The cap 10 may be made of any hard, plastic material such as polyurethane, polypropylene, polyethylene, and the like. It is also possible to form the mounting and sealing member 58 from any hard plastic, while making the straws 40 and 42 from a somewhat flexible thermoplastic polyolefin. In the embodiment where only force-fitting is used, without the adhesive bonding, the straws 40 and 42 should be provided in a diametric extension such that the flexibility thereof allows for the insertion of portions of the straws through the through-holes 30 and 32, and the passages directly beneath through-holes 30 and 32 in the mounting and sealing member 58, such that the straws in these portions may be subsequently compressed to form a tight force-fit therein. It is, of course, also possible to form portions of straws 40 and 42, extending through the cap 10, and the cap 10 itself as one, integral, pre-molded material, thereby providing an even greater bond; thereafter, the remaining length of straws 40 and 42 may be secured by any conventional attaching means to form the elongated straws indicated in FIGS. 1 and 2. In the case of the pre-molded, integral cap with straw portions, it is possible to entirely do away with the mounting and sealing member 58. For larger-sized bottles, however, it may be useful to include such mounting and sealing member 58 to provide added structural integrity and additional prevention of accidental removal of any straw portion in the cap.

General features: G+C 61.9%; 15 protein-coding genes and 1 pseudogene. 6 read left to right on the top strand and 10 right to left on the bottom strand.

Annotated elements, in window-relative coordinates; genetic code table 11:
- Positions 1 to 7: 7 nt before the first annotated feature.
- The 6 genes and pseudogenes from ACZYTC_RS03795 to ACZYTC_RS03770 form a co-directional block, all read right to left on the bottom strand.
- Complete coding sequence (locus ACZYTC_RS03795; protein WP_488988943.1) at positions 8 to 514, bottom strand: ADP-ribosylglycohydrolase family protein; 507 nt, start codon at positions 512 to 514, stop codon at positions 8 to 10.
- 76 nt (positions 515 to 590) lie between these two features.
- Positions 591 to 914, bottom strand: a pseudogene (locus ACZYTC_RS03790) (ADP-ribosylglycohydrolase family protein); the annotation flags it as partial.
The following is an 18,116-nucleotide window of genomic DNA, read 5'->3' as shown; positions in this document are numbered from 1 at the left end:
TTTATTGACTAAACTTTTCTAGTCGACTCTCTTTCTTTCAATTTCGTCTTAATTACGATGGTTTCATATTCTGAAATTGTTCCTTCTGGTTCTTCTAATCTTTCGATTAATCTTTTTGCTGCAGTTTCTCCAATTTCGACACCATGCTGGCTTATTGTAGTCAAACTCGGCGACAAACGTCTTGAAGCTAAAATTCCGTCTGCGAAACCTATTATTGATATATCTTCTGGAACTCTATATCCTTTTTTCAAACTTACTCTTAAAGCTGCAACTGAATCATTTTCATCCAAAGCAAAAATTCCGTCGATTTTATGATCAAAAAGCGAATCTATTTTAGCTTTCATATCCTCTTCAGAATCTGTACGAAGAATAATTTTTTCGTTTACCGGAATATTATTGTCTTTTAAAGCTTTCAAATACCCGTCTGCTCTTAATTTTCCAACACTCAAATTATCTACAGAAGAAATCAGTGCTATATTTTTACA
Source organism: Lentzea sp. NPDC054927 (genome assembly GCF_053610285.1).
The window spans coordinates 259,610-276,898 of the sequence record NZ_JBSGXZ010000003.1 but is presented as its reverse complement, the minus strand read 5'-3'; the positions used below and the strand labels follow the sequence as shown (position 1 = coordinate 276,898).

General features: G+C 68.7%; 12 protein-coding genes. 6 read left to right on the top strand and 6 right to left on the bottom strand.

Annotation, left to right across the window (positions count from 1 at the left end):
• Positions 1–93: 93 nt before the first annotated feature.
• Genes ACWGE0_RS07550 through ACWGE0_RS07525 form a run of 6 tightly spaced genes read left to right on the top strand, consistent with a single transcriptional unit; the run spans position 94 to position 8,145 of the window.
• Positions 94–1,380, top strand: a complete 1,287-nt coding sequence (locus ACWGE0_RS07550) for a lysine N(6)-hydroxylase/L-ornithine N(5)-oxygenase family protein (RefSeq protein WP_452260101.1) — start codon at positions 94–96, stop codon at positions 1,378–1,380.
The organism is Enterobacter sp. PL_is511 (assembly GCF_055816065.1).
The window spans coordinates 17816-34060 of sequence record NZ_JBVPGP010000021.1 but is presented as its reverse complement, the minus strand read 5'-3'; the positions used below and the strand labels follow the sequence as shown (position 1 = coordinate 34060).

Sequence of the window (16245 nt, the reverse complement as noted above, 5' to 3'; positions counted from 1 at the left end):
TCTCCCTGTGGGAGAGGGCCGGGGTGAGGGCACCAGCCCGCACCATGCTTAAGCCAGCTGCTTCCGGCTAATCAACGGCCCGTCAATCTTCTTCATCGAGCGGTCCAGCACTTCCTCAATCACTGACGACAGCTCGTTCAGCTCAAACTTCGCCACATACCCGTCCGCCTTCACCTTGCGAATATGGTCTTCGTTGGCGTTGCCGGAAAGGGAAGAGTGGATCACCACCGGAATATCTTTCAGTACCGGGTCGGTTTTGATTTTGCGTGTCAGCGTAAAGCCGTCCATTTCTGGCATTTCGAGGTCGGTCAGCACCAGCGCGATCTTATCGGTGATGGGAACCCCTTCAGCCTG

According to the method of using the safety cap 10 of the present invention, the standard cap provided with the conventional bottle 20 is removed by a technician suitably protected from radioactivity. After removal of the conventional cap of the bottle 20, the cap 10 of the present invention is screwed on the bottle to replace the removed conventional cap. The cap 10 is considerably tightened on the upper neck portion of the bottle 20, so that a tight seal is formed, in order to allow for creation of a partial vacuum within the interior of the bottle. Thereafter, the end 42" of the straw 42 is inserted into the patient's mouth, and the patient draws thereon to imbibe the liquid radioactive iodine solution contained in the bottle 20. When most of the liquid radioactive iodine solution is drunk by the patient, with very little remaining under the end 42', the end 40" of the straw 40 is inserted into the glass of water 50 such that the end 40" is immersed in the water. At this juncture, the straw 42" is reinserted into the patient's mouth and the patient draws thereon to provide a partial vacuum in the interior of the bottle 20, thereby causing the drawing of water in glass 50 into the interior of the bottle 20. When enough of the water from glass 50 is drawn into the bottle 20, in order to reach the level defined by the end 42', the end of the straw 40" is removed from the glass 50, and then the patient tilts the bottle and sucks on the straw to drink the mixture of water and residue of the liquid radioactive iodine solution in container 20. After the patient has finished drinking the water and liquid radioactive iodine mixture, the end 40" is reinserted into the glass of water 50, and the process is repeated, several times. Typically, this refilling action with the water from the glass 50 is carried out three times. Thus, it can be seen, that the entire process of drinking the liquid radioactive iodine solution in the bottle 20, and the subsequent refillings with water for mixing with the remaining portions of the liquid radioactive iodine solution, is carried out free from exposing the contents of the bottle 20 to the ambient air.